Memorabilia Memories, with Rick Ackerman
In one of my life's great ironies, I left St. Louis in 1967, the year the Blues were born, to attend college in Ohio. Of course, I returned several times a year to visit with friends and family, and more importantly, to attend Blues games, including Stanley Cup Finals games those first three years. Unfortunately, I was not around for any training camps or practices or promotional and charity events such as the Blues Alumni Fantasy Camp. I had seen ads and brochures for Fantasy Camp, in which amateur skaters could sign up to play hockey with current and former Blues players, yet could never attend the annual event in early September due to the conflict with being a high school teacher in Ohio, starting a new year, unable to get away. That changed when I returned home in the fall of 2005, free at last after my 30 year stint as a teacher.
There was no camp in 2006, so I had to wait until 2007 to don my skates and play some hockey with the Blues. However, I didn't have any skates (or any other equipment for that matter), and had not played since the mid-1990s, due to a back injury and wobbly knees caused by playing over 20 years in a garage league in Dayton. So, I contacted Bruce Affleck, then the director of alumni affairs, and asked if I could borrow all the equipment in order to play. He graciously invited me to the alumni locker room at the Summit Center (now the Hardee's Iceplex) in Chesterfield and opened the back room so I could scrounge up all the gear I would need, including skates, gloves previously worn by Brett Hull and even a couple of sticks, one game-used by Steve Yzerman
I found myself on a team with the likes of Bernie Federko (HHoF 2002), current Blues' owner Tom Stillman, Jimmy "Soup" Campbell, Bruce Racine (who played defense instead of goal), ex-Montreal Canadiens scrapper Chris "Knuckles" Nilan, Scott Rupp (StLHHoF 2014) and coaches Jimmy Vesey (a top scorer for the Peoria Rivermen) and star center Craig Janney. Although I hadn't skated for over ten years, the guys made up for my lack of skill by telling me to head for the net and screen the opposing goaltender and wait for a pass to deflect or shoot. Of course, they didn't warn me that Bob Plager would be playing defense for the other team in our first of six games, and sure enough, Plager hip-checked me down as I skated into his territory. "You have to throw one or two every game just to knock them down", Plager quipped afterwards.
To make matters worse, my hockey pants didn't fit and they kept falling down to my ankles, much to the amusement of my teammates. Coach Janney took care of that, though, by taping them up around my waist until he could find me a decent pair of suspenders to hold them up. Even though I was possibly the worst skater on the ice that year, I managed to keep up and assisted on a couple of goals, the best of which was a nifty five-hole shot by line mate Rupp. However, through the first five games, I could not find the back of the net and the pressure was on for our last game. The coaches put me on a line with Stillman at left wing and Federko at center (the helicopter line; no wings), and that did the trick. Midway through the first period, Stillman dug the puck out of the corner and slid it to Federko, who found me open on the right side of the net and put the puck right on the tape of my stick for an excellent scoring opportunity. I lofted a wrist shot and scored top shelf. That was even more thrilling then getting knocked down by Bob Plager!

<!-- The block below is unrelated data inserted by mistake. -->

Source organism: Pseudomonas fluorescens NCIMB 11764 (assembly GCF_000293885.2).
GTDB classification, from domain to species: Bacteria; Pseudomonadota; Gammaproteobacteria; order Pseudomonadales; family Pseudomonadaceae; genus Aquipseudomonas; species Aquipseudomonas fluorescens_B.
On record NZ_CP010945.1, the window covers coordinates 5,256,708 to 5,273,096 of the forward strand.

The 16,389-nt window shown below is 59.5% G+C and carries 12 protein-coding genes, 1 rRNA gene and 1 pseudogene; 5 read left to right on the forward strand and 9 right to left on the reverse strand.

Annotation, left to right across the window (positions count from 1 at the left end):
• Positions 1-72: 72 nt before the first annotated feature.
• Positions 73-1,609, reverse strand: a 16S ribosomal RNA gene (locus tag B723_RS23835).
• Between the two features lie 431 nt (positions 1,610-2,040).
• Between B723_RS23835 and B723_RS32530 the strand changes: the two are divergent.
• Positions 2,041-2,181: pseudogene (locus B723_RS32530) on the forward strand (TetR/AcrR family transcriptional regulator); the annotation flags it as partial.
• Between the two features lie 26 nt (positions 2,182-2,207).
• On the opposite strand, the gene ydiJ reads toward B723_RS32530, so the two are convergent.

At the dinner after the game, I was invited by my "new best friend", Coach Vesey, to sit at the alumni table with the likes of Janney, Campbell, Racine, Al MacInnis, Scott Mellanby, Garth Butcher, Tyson Nash, Pat Jablonski and Brett Hull, who made a surprise visit to camp that night. As it turned out, the main topic of discussion at the table that evening was Mike Keenan. And, no, I will not repeat any of that expletive-laced conversation in which the players' disdain for "Iron Mike" was made quite apparent. Suffice it to say their memories were not at all kindhearted or joyful under Keenan's tutelage in St. Louis.
My biggest surprise came after dinner when Affleck called me up to the podium to receive the camp's MVP award. My poor skating ability and lack of talent did not stop the Alumni from recognizing my enthusiasm, spirit and determination to be the best hockey player I could and rewarded me by allowing me to keep all the equipment I borrowed, including my pair of Hull gloves and Yzerman stick (which I give most of the credit to for that top shelf goal). What an honor! Playing a competitive hockey game with living legends like Federko and Plager is something that diehard Blues fans can only dream about, so, believe me, I kept pinching myself many times that night to make sure I wasn't just dreaming it all up.